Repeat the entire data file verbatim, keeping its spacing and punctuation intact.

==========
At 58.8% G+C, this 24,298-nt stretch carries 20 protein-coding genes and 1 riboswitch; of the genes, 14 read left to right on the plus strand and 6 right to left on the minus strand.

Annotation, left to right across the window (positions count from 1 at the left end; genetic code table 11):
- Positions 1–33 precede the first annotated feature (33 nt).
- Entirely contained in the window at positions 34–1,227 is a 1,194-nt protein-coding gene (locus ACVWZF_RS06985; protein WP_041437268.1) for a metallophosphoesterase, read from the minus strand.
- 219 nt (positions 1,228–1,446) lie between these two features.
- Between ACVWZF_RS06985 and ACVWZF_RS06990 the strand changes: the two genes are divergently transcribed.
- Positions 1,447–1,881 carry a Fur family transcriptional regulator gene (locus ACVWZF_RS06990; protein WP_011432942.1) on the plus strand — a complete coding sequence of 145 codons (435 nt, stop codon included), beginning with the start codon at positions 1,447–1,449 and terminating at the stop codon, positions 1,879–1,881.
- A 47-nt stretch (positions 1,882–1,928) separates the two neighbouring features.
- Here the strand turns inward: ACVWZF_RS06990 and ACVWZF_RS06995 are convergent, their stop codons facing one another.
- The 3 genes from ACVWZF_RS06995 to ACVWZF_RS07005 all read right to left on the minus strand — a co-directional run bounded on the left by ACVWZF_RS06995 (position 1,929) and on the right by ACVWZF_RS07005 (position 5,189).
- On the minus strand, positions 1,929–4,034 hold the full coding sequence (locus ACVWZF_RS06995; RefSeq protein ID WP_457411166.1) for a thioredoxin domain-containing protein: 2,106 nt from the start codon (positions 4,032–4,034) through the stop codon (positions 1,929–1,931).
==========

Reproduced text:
At 58.8% G+C, this 24,298-nt stretch carries 20 protein-coding genes and 1 riboswitch; of the genes, 14 read left to right on the plus strand and 6 right to left on the minus strand.

Annotation, left to right across the window (positions count from 1 at the left end; genetic code table 11):
- Positions 1–33 precede the first annotated feature (33 nt).
- Entirely contained in the window at positions 34–1,227 is a 1,194-nt protein-coding gene (locus ACVWZF_RS06985; protein WP_041437268.1) for a metallophosphoesterase, read from the minus strand.
- 219 nt (positions 1,228–1,446) lie between these two features.
- Between ACVWZF_RS06985 and ACVWZF_RS06990 the strand changes: the two genes are divergently transcribed.
- Positions 1,447–1,881 carry a Fur family transcriptional regulator gene (locus ACVWZF_RS06990; protein WP_011432942.1) on the plus strand — a complete coding sequence of 145 codons (435 nt, stop codon included), beginning with the start codon at positions 1,447–1,449 and terminating at the stop codon, positions 1,879–1,881.
- A 47-nt stretch (positions 1,882–1,928) separates the two neighbouring features.
- Here the strand turns inward: ACVWZF_RS06990 and ACVWZF_RS06995 are convergent, their stop codons facing one another.
- The 3 genes from ACVWZF_RS06995 to ACVWZF_RS07005 all read right to left on the minus strand — a co-directional run bounded on the left by ACVWZF_RS06995 (position 1,929) and on the right by ACVWZF_RS07005 (position 5,189).
- On the minus strand, positions 1,929–4,034 hold the full coding sequence (locus ACVWZF_RS06995; RefSeq protein ID WP_457411166.1) for a thioredoxin domain-containing protein: 2,106 nt from the start codon (positions 4,032–4,034) through the stop codon (positions 1,929–1,931).